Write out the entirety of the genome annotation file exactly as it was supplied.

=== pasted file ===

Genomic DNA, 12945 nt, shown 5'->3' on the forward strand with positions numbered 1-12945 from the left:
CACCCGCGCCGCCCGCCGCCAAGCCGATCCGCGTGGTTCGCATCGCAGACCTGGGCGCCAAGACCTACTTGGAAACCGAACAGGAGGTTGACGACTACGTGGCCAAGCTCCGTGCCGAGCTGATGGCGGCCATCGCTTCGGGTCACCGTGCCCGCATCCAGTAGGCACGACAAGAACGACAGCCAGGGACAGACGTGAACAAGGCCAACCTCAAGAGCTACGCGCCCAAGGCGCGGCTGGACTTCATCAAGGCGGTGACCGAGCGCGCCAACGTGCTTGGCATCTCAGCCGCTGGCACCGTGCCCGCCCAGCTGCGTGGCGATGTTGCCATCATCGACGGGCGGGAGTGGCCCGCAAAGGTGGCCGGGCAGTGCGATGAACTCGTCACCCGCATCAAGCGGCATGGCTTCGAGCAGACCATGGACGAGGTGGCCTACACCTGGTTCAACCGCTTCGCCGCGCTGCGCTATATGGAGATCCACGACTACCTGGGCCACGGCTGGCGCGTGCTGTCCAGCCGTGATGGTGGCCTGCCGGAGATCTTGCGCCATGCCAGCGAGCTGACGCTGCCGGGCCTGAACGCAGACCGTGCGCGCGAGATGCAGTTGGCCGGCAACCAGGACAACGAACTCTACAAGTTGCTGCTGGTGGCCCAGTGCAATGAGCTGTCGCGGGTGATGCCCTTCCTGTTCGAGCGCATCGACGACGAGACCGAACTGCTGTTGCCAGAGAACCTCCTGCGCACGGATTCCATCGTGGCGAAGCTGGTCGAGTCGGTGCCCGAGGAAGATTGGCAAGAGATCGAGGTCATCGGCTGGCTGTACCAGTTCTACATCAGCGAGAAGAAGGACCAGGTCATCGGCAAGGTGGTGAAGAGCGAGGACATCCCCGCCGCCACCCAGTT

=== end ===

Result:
Genomic DNA, 12945 nt, shown 5'->3' on the forward strand with positions numbered 1-12945 from the left:
CACCCGCGCCGCCCGCCGCCAAGCCGATCCGCGTGGTTCGCATCGCAGACCTGGGCGCCAAGACCTACTTGGAAACCGAACAGGAGGTTGACGACTACGTGGCCAAGCTCCGTGCCGAGCTGATGGCGGCCATCGCTTCGGGTCACCGTGCCCGCATCCAGTAGGCACGACAAGAACGACAGCCAGGGACAGACGTGAACAAGGCCAACCTCAAGAGCTACGCGCCCAAGGCGCGGCTGGACTTCATCAAGGCGGTGACCGAGCGCGCCAACGTGCTTGGCATCTCAGCCGCTGGCACCGTGCCCGCCCAGCTGCGTGGCGATGTTGCCATCATCGACGGGCGGGAGTGGCCCGCAAAGGTGGCCGGGCAGTGCGATGAACTCGTCACCCGCATCAAGCGGCATGGCTTCGAGCAGACCATGGACGAGGTGGCCTACACCTGGTTCAACCGCTTCGCCGCGCTGCGCTATATGGAGATCCACGACTACCTGGGCCACGGCTGGCGCGTGCTGTCCAGCCGTGATGGTGGCCTGCCGGAGATCTTGCGCCATGCCAGCGAGCTGACGCTGCCGGGCCTGAACGCAGACCGTGCGCGCGAGATGCAGTTGGCCGGCAACCAGGACAACGAACTCTACAAGTTGCTGCTGGTGGCCCAGTGCAATGAGCTGTCGCGGGTGATGCCCTTCCTGTTCGAGCGCATCGACGACGAGACCGAACTGCTGTTGCCAGAGAACCTCCTGCGCACGGATTCCATCGTGGCGAAGCTGGTCGAGTCGGTGCCCGAGGAAGATTGGCAAGAGATCGAGGTCATCGGCTGGCTGTACCAGTTCTACATCAGCGAGAAGAAGGACCAGGTCATCGGCAAGGTGGTGAAGAGCGAGGACATCCCCGCCGCCACCCAGTT